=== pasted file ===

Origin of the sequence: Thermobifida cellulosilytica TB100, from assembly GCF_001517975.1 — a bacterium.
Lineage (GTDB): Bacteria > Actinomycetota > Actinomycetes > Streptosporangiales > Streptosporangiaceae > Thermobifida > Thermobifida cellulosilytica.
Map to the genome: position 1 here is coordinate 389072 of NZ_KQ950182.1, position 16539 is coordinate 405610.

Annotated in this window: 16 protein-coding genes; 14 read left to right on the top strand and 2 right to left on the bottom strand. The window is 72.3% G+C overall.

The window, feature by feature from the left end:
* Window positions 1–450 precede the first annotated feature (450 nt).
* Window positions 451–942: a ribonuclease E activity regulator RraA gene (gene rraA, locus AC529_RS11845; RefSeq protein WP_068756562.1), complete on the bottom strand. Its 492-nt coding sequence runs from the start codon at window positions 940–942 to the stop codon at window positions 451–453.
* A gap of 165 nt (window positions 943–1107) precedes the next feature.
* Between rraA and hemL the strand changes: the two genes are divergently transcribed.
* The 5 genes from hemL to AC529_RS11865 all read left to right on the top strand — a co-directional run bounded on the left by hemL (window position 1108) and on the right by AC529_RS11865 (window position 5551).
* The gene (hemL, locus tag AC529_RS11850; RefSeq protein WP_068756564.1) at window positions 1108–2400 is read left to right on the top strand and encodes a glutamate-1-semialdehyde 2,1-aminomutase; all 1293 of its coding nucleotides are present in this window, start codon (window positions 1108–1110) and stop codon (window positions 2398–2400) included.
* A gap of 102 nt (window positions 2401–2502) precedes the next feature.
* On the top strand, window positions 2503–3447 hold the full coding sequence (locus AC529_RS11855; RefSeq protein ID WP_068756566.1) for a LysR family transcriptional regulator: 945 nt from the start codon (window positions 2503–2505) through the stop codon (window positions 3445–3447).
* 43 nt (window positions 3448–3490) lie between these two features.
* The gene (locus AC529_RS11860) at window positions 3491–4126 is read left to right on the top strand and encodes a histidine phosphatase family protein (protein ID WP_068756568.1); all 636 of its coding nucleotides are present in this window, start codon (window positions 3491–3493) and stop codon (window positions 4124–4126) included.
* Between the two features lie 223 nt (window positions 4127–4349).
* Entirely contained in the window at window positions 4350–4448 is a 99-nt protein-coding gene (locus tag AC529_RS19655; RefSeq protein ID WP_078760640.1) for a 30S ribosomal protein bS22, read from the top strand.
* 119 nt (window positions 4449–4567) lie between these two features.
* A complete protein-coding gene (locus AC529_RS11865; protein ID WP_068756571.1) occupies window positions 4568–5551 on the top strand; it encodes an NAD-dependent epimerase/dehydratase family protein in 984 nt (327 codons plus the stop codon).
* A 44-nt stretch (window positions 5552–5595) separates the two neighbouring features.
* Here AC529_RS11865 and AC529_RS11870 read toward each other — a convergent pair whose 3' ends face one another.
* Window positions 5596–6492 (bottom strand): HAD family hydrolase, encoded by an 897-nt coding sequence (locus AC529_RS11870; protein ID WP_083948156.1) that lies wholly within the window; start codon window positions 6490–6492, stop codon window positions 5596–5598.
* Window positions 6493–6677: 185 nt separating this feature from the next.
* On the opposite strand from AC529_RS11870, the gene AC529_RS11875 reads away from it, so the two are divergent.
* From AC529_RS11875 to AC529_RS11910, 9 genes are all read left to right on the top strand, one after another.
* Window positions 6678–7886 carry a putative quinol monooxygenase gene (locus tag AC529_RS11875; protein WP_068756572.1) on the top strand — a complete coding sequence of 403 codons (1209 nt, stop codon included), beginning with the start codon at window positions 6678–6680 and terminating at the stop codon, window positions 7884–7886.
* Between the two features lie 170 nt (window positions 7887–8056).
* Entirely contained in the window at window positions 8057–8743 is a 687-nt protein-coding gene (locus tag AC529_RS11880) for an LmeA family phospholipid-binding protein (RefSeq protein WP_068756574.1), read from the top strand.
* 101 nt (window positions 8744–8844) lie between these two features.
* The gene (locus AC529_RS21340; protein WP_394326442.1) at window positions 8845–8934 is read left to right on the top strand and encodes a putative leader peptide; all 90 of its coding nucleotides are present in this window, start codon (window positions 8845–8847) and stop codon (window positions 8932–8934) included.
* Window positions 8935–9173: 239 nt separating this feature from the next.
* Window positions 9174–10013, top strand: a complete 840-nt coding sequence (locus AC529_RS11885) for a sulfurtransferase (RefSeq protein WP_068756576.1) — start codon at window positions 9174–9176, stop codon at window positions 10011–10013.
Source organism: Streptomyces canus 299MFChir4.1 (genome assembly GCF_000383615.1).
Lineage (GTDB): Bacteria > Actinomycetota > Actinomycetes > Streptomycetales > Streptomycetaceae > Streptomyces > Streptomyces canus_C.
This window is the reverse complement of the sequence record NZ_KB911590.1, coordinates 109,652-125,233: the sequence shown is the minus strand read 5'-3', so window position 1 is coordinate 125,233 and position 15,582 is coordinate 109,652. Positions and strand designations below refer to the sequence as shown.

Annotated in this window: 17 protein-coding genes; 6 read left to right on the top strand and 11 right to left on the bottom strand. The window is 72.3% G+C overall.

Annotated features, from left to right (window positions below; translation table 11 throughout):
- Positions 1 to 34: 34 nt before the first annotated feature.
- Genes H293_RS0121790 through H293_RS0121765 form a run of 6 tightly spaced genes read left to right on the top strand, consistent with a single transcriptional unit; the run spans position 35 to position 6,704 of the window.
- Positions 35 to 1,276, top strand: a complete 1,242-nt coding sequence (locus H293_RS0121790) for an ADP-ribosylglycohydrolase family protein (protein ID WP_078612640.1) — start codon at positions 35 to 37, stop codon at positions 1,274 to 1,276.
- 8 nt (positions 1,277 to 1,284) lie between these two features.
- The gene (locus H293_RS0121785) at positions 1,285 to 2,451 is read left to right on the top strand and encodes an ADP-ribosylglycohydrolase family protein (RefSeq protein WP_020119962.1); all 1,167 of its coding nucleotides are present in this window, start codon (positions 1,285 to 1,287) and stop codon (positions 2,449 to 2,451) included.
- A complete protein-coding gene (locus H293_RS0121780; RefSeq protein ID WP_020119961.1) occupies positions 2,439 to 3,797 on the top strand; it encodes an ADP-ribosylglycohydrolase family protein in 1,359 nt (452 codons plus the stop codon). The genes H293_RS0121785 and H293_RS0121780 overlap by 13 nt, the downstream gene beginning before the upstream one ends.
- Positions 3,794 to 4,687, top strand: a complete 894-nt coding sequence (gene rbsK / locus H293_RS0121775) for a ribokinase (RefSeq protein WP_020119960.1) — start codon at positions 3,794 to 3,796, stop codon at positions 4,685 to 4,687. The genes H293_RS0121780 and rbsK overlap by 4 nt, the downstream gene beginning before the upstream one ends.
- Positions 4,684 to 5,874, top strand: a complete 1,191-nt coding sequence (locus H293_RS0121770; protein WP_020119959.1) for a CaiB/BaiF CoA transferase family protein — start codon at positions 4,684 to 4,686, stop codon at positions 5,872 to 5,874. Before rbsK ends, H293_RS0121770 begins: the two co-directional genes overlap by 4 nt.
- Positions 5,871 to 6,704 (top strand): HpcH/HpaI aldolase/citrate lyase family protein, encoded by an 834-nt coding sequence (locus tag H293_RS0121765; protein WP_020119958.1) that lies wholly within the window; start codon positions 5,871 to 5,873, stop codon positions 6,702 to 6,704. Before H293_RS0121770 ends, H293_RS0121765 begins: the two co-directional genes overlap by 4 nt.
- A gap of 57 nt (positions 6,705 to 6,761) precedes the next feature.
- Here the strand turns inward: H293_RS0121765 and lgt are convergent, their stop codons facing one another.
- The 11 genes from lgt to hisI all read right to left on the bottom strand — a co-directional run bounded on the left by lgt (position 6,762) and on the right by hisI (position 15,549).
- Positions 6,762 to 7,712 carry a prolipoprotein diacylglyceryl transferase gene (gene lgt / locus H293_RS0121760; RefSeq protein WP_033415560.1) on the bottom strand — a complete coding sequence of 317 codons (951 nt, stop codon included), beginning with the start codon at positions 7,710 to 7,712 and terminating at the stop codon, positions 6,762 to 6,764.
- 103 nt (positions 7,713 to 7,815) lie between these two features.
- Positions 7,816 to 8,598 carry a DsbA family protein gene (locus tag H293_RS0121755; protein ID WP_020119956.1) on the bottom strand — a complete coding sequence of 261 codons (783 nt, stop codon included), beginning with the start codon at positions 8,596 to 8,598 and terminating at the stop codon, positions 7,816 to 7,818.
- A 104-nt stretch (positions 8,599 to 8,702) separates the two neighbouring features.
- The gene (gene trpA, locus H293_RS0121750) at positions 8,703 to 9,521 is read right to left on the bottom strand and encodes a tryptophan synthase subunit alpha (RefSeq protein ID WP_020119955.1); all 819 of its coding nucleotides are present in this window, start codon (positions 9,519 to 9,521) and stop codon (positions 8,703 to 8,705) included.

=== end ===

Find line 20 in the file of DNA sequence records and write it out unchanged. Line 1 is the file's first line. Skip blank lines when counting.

* A 44-nt stretch (window positions 5552–5595) separates the two neighbouring features.